I’ve followed Sunday Scribblings for about half a year and have always been impressed by the responses to the various prompts.
However, I am absolutely amazed by the quality and pertinence of many of the contributions the current The future of the planet prompt has triggered.
Instead of writing something myself, I decided to collect some of my favorite quotes or passages from 12 contributions here, thereby creating a little anthology, so to speak.
1. From the sonnet by Granny Smith
Yet all the while our hope is shining high
above us: Sol, our star, our answer, Sun.
Its flames can turn our turbines. Will earth die?
Not if humans are wise and act as one.
2. From Eccentric Spheres by Tiel Aisha Ansari
We’re all afloat in cosmic seas
of milk or ink or sorrow’s tears,
but always on the move, like spheres
eccentric, crystalline, and full
of music playing in God’s skull.
3. From I remember the world of tomorrow by Rob Kistner
Those who create, manufacture, and distribute technology, as well as those of us who use it — we must all remain mindful of the balance between “can we” and “should we”, and vigilant that we do not tip that scale. If we pay prudent attention to these two questions, take the responsible steps to restore what imbalance we may have created to date, by ceasing the rape of our planet, and taking serious steps to reverse the threat of global warming — our future will be a great era of humankind.
4. From It’s the end of the world as we know it by Mandy de Waal
Then there’s the fact that we’ve basically been treating the earth like absolute shit, and by all accounts she’s pretty pissed at us.
5. From Greenish Lady‘s dream from 1973
There would be no poverty, no starving children, there would be no wars. No-one would suffer because they were of a different race, colour or religion than anyone else. We would all have finally realised that we are indeed one people living on one planet; that we each have responsibility for all our brothers and sisters throughout the earth, and no-one would want to have more than their needs filled, while there was anyone who did not have their most basic needs seen to.
6. From How to think green by Anthony North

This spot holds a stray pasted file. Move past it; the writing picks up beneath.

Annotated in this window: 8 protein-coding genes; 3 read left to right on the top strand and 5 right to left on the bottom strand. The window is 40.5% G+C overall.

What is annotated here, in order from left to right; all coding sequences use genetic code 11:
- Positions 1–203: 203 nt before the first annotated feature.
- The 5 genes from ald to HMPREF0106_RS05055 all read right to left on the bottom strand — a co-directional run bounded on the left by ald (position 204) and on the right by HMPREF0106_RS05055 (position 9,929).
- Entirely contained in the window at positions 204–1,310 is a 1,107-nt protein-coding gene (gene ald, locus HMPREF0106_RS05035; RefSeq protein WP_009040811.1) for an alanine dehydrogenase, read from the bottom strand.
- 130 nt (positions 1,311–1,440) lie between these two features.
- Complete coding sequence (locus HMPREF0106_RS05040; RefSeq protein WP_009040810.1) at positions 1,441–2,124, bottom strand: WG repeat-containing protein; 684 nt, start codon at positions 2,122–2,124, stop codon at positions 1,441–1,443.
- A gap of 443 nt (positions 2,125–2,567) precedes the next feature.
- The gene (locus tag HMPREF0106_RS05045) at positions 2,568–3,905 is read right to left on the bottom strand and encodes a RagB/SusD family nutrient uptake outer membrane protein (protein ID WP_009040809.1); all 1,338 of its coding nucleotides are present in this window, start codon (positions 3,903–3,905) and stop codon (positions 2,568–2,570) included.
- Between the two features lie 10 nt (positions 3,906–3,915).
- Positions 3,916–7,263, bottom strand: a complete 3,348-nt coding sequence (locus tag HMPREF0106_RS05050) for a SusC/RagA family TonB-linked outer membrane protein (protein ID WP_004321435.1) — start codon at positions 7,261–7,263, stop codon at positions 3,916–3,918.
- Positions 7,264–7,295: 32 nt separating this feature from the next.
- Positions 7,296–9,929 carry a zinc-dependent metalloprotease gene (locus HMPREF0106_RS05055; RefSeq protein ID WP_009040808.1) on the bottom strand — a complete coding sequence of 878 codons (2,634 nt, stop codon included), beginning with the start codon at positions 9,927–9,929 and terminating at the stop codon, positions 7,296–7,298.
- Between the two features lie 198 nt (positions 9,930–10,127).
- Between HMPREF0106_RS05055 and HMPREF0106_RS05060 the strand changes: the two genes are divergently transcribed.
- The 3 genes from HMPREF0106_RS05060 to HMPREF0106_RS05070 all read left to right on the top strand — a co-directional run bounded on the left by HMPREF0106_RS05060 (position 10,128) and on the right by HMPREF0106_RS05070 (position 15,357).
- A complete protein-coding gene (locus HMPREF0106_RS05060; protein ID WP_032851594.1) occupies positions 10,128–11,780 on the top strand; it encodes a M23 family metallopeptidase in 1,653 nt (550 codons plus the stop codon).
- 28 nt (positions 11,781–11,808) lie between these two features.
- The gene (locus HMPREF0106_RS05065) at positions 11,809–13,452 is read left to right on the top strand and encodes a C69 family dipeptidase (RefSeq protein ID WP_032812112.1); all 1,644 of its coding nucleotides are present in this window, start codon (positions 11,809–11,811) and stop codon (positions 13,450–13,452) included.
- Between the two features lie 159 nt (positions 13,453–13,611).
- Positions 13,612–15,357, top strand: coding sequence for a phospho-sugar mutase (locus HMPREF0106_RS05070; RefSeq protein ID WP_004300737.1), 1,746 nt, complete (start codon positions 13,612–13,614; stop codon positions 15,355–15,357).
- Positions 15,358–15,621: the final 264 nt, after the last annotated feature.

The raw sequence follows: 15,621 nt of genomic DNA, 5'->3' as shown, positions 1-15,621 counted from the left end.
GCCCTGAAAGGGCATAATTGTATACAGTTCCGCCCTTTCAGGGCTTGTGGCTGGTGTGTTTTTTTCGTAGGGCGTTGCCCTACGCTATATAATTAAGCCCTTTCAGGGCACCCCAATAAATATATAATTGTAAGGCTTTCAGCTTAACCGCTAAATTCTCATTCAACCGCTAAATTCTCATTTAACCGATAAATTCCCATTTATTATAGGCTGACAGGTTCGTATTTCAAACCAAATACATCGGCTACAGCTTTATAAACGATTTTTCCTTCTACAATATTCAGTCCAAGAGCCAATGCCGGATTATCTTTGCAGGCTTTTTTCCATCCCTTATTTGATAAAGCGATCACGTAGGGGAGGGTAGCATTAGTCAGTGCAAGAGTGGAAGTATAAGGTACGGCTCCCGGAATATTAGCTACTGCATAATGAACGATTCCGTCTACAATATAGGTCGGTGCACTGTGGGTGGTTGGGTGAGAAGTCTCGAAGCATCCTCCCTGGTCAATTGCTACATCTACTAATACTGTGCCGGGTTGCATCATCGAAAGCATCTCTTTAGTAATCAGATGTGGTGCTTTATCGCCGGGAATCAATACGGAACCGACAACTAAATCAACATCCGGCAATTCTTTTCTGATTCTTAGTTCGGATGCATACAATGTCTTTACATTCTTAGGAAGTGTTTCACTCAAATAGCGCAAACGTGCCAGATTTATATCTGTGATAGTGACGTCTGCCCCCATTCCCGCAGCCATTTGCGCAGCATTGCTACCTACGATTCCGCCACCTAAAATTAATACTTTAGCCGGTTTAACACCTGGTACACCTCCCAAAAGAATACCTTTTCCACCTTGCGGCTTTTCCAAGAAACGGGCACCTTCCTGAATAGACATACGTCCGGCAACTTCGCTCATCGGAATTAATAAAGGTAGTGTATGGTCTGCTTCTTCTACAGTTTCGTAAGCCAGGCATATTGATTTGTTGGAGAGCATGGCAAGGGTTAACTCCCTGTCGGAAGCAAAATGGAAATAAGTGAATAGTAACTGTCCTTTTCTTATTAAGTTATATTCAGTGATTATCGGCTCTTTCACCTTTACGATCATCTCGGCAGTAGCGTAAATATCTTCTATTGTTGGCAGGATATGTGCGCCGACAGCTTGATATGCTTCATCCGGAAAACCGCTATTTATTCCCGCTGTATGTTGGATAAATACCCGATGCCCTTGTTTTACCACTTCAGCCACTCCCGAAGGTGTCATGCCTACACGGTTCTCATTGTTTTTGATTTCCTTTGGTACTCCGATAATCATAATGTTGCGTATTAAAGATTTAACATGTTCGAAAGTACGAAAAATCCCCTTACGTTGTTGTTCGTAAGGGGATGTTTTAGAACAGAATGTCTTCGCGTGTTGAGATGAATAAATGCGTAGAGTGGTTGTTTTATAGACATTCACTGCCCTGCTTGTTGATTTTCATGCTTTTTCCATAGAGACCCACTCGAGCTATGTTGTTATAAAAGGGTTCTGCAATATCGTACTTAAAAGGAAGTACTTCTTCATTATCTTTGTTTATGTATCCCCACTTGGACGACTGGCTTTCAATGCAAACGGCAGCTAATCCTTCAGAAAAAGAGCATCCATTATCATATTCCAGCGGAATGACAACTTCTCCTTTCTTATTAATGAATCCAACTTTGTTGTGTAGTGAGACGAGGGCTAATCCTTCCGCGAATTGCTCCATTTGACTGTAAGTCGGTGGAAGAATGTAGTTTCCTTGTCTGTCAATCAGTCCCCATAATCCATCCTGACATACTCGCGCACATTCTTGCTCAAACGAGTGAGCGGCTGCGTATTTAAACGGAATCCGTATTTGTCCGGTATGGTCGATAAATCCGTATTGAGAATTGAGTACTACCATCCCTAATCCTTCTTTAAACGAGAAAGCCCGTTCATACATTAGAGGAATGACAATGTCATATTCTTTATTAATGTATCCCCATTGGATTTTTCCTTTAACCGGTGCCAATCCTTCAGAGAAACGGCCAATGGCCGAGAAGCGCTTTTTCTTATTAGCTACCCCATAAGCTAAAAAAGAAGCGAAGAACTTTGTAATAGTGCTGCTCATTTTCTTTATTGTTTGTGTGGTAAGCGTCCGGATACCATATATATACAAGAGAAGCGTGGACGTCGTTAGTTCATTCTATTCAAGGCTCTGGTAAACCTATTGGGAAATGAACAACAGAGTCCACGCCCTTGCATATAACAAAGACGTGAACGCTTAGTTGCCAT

The first is the ascendancy of Big Biz – huge multi-national corporations which are, in effect, the main polluters of the planet. Big Biz works on a simple philosophy. This is that to continue to hold their power, ‘systems’ must be so big that only they can afford to run them.
A fossil fuel based economy is one such system. And in maintaining it, Big Biz guarantees that no other businesses – using, cleaner, more easily managed tech – can ever challenge them. Hence, their very existence demands that they cannot be eco-friendly. To be so would destroy them.
7. From a comment by murat11 on a comment to his contribution
whatsa a pea-brain like me gonna say to a call for futurism? I barely make it in the moment, but plantains, now plantains…well, truth is, I don’t even know plantains, but I’m sure they’ll make it, as will the mung beans.
8. From Gemma Wiseman‘s poem
Of real estate moghuls
9. From Dressed Rehearsal by Jodi Herman
and the planet earth-
is just a dressed rehearsal,
for the soul??
10. From The Future of the World – A letter to my infant daughter by Matthew
I hope that in my own life I can tread a little more lightly upon this earth and learn to live more in concert with the ebb and flow of life. I will continue to look within and explore the stillness that extends over this mysterious planet. I will do my part to re-member and find inside my heart that connection that binds us all together.
11. From Traveller’s musings by Medhini Seshadri
Man is also a son of God like all of us. Mother Nature shall tame his crude ways. and then he shall learn from the tree to give without asking, he shall learn from the flowers to empty nectar for bees and from the river he shall learn that our ultimate goal is One.
12. From Eternal Gearbox by Niebla
The future of the planet
is rewriting itself
These excerpts simply represent what struck me the most among the contributions I read (I did not read each and every one; I did read around 40 of them). Their selection and numbering sequence are not meant to indicate any kind of judgment or preference.
I hope it’s all right with the authors that I quoted them here. If one of you is unhappy about being “featured” here, please let me know in a comment, and I will remove the quote.
– James Steerforth